Daphne Dumorier Fullscreen Restaurant Jamaica (1936)


And off goes the owner to Launceston fair with his eyes wide open. But he doesn't find his pony.

Mark you, the pony is there, right enough, and he's bought by some dealer and sold away upcountry.

Only his mane is clipped, his four feet are all the same colour, and the mark in his ear is a slit, not a diamond.

The owner didn't even look at him twice.

That's simple enough, isn't it?"

"So simple that I can't understand why you don't ride past Jamaica in your own coach, with a powdered footman on the step," said Mary swiftly.

"Ah, well, there you are," he said, shaking his head. "I've never had the brain for figures.

You'd be surprised to learn how quickly money slips through my fingers.

Do you know, I had ten pounds in my pocket last week. I've only a shilling piece today.

That's why I want you to buy that little pony."

Mary laughed, in spite of herself.

He was so frank in his dishonesty that she had not the heart to be angry with him.

"I can't spend my small savings on horses," she said. "I'm laying aside for my old age, and if I ever get away from Jamaica I shall need every penny, you may depend on that."

Jem Merlyn looked at her gravely, and then, on a sudden impulse, he bent towards her, first glancing over her head into the porch beyond.

"Look here," he said, "I'm serious now; you can forget all the nonsense I've told you.

Jamaica Inn is no place for a maid — nor for any woman, if it comes to that.

My brother and I have never been friends, and I can say what I like about him.

We go our own ways and be damned to one another.

But there's no reason why you should be caught up in his dirty schemes.

Why don't you run away?

I'd see you on the road to Bodmin all right."

His tones were persuasive, and Mary could almost have trusted him.

But she could not forget he was Joss Merlyn's brother, and as such might betray her.

She dared not make a confidant of him — not yet, anyway.

Time would show whose side he was on.

"I don't need any help," she said; "I can look after myself."

Jem threw his leg over the pony's back and stuck his feet into the leathers.

"All right," he said, "I won't worry you.

My cottage is across the Withy Brook, if you ever want me.

The other side of Trewartha Marsh, at the foot of Twelve Men's Moor.

I shall be there until the spring, anyway.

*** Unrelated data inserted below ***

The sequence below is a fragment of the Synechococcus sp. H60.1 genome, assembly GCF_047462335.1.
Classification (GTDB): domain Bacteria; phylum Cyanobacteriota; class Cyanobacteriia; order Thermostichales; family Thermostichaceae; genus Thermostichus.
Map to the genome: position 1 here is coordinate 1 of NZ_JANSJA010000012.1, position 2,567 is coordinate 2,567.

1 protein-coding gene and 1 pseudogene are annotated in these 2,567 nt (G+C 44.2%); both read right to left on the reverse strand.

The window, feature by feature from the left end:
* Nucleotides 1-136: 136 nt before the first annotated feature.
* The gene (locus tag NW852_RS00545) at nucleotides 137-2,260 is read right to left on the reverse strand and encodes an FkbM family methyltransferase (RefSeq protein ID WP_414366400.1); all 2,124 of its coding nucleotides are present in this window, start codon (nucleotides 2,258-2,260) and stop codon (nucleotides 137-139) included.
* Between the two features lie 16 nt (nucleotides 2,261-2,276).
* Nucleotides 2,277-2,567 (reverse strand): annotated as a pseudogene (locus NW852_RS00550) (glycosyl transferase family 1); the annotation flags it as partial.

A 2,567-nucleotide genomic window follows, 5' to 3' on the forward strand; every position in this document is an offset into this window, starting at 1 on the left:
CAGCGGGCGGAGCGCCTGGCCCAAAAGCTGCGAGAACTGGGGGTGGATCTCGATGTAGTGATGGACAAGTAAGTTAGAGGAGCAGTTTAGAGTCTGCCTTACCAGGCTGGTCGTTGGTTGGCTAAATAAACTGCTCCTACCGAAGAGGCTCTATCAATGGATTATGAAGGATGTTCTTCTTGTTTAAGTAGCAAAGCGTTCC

Good day to you." And he was off and away down the road before she had time to say a word in return.

Mary went slowly back into the house.

She would have trusted him had his name been other than Merlyn.

She was in urgent need of a friend; but she could not make a friend of the landlord's brother.

He was no more than a common horse thief, a dishonest scoundrel, when all was said and done. He was little better than Harry the pedlar and the rest of them.

Because he had a disarming smile and his voice was not unpleasing, she had been ready to believe in him, and he all the time perhaps laughing at her the other side of his face.

There was bad blood in him; he broke the law every day of his life, and whatever way she looked at it there was no escaping from that one unredeemable fact — he was Joss Merlyn's brother.

He had said there was no bond between them, but even that might be a lie to enlist her sympathy, while the whole of their conversation perhaps had been prompted by the landlord in the bar.

No, whatever happened, she must stand alone in this business and trust no one.

The very walls of Jamaica Inn smelt of guilt and deceit, and to speak aloud in earshot of the building courted disaster.

It was dark in the house, and quiet once more.

The landlord had returned to the peat stack at the bottom of the garden, and Aunt Patience was in her kitchen.

The surprise of the visit had been a little excitement and a breaking up of the long, monotonous day.

Jem Merlyn had brought something of the outer world with him, a world that was not entirely bounded by the moors and frowned upon by tors of granite; and now that he had departed the early brightness of the day went with him.

The sky became overcast, and the inevitable rain came sweeping from the west, topping the hills in mist.

The black heather bowed before the wind.

The ill temper that had fastened upon Mary at the beginning of the morning had passed away, and in its place had stolen a numb indifference born of fatigue and despair.

Interminably the days and weeks stretched themselves before her, with no other sight but the long white road to tempt her, the stone walls, and the everlasting hills.

She thought of Jem Merlyn riding away with a song on his lips, kicking his heels into his pony's side, and he would ride hatless, careless of the wind and the rain, choosing his own road.